The monster $130 billion transaction finally gives Verizon sole ownership of Verizon Wireless. Verizon said the deal will be immediately accretive to its earnings per share by about 10 percent.
“Acquiring Vodafone's stake in Verizon Wireless provides us with opportunities for greater financial flexibility, enhanced operational efficiency and innovations that will benefit customers. We are confident it will fuel further growth in our business,” Verizon CEO Lowell McAdam said in a statement.
But investors, who were sent clamoring for a piece of the action when the deal was originally announced last year, have cooled somewhat on the U.S. wireless industry, according to a Bloomberg report.
Shares of Verizon Wireless have fallen 11 percent since the wireless provider hit a 13-year high in April on anticipation of the buyout, the report points out.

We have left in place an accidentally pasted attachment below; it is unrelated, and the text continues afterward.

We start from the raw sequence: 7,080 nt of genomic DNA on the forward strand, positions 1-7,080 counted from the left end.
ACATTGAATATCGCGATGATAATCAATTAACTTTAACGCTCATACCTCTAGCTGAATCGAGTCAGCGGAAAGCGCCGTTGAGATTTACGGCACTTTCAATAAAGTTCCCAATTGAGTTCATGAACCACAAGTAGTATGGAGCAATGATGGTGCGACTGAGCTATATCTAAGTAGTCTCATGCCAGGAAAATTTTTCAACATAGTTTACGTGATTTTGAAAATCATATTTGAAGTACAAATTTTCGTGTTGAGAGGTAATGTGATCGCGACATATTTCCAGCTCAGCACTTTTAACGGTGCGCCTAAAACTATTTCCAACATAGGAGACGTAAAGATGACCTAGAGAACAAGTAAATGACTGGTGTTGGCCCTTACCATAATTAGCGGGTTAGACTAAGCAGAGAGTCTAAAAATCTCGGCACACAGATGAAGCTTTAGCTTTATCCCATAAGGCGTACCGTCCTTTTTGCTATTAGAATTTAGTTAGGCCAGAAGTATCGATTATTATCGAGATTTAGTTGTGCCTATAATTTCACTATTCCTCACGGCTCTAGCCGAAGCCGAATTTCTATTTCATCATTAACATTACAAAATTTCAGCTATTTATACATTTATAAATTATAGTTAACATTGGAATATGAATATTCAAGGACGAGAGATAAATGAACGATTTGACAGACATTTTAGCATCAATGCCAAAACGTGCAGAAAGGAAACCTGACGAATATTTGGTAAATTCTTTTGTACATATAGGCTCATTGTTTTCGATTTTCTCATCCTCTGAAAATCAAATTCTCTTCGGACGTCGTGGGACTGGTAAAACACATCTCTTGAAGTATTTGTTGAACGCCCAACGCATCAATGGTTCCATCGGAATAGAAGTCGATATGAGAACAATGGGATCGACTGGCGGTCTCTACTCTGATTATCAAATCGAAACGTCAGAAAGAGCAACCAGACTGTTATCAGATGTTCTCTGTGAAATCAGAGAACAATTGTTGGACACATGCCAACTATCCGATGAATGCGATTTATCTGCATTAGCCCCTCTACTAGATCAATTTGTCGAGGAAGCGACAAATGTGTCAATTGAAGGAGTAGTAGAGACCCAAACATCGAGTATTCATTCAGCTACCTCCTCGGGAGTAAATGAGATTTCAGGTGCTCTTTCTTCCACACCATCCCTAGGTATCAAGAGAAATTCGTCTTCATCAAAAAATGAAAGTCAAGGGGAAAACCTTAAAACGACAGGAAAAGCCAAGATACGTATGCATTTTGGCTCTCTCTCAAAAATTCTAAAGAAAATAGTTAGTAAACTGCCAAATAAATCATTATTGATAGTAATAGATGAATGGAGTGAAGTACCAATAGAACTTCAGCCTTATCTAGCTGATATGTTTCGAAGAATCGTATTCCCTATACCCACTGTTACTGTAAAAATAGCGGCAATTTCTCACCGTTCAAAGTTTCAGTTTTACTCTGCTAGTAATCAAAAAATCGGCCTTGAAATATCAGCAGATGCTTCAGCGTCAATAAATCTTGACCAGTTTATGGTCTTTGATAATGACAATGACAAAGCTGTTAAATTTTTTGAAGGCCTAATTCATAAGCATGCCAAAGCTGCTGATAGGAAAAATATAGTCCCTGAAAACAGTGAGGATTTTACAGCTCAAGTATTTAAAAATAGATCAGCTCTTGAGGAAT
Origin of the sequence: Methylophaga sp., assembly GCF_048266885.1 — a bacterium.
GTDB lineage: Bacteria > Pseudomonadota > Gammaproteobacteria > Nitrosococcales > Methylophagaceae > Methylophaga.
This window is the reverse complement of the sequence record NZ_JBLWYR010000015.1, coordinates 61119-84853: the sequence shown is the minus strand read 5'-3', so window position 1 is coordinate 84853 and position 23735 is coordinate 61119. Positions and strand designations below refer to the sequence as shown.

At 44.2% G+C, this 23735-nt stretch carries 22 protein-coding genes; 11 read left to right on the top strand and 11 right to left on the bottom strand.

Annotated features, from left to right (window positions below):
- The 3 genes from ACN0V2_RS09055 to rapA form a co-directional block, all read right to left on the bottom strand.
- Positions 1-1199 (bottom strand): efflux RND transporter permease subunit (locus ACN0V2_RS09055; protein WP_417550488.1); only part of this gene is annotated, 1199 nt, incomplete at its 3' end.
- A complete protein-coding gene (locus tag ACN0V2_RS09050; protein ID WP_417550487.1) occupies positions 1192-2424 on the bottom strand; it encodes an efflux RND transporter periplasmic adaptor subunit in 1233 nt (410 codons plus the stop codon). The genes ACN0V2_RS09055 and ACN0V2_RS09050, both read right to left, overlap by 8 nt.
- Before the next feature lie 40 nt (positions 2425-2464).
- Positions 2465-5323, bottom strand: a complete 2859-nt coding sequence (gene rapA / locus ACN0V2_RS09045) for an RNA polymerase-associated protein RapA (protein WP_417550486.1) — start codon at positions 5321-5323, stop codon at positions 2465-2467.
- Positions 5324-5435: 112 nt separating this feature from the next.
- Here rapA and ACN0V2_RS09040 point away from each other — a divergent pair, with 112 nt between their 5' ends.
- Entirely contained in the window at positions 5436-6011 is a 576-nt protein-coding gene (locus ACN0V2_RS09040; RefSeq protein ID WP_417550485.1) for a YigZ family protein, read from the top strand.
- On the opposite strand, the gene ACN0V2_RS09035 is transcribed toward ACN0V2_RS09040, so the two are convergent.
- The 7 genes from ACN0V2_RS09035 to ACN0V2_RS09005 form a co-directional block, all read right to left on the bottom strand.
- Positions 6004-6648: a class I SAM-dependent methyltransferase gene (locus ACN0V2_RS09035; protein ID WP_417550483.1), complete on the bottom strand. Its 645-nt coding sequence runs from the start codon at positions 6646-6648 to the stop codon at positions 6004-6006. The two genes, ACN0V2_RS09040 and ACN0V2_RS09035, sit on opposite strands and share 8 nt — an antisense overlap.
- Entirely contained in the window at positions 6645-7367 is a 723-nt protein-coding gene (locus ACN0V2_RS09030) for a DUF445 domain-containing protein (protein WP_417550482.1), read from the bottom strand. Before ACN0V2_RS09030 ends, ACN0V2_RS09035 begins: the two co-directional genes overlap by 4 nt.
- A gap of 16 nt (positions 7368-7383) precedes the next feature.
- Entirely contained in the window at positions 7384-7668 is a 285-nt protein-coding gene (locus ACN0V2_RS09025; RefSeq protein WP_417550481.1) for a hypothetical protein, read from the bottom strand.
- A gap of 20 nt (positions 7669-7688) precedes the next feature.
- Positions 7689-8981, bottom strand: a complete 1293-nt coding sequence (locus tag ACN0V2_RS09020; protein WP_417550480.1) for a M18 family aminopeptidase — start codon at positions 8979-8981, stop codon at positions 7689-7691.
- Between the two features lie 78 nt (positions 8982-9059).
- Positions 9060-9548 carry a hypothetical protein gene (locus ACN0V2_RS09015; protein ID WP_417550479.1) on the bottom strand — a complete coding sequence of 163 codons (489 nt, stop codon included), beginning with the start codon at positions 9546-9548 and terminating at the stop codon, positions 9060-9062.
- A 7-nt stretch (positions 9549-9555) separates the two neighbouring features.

The bottom hasn’t fallen out yet on Verizon’s reign but trepidation seems to be building around the U.S. industry’s emerging price war. T-Mobile has unleashed a series of “un-carrier” moves, the most recent of which began offering to pay off early termination fees for customers willing to switch from Verizon, AT&T or Sprint. Disruptive pricing plans have reverberated through the industry as well, forcing responsive tweaks to pricing from all the major carriers.
Despite T-Mobile’s success, seeing the nation’s fourth-largest carrier adding more than a million net customers in consecutive quarters, Verizon keeps putting up big numbers. During its fourth quarter, Verizon added 1.6 million net connections and an eight percent annual increase in service revenues.
McAdam will host an investor conference call on Feb. 24 and meet with individual investors about the new Verizon and the road before it.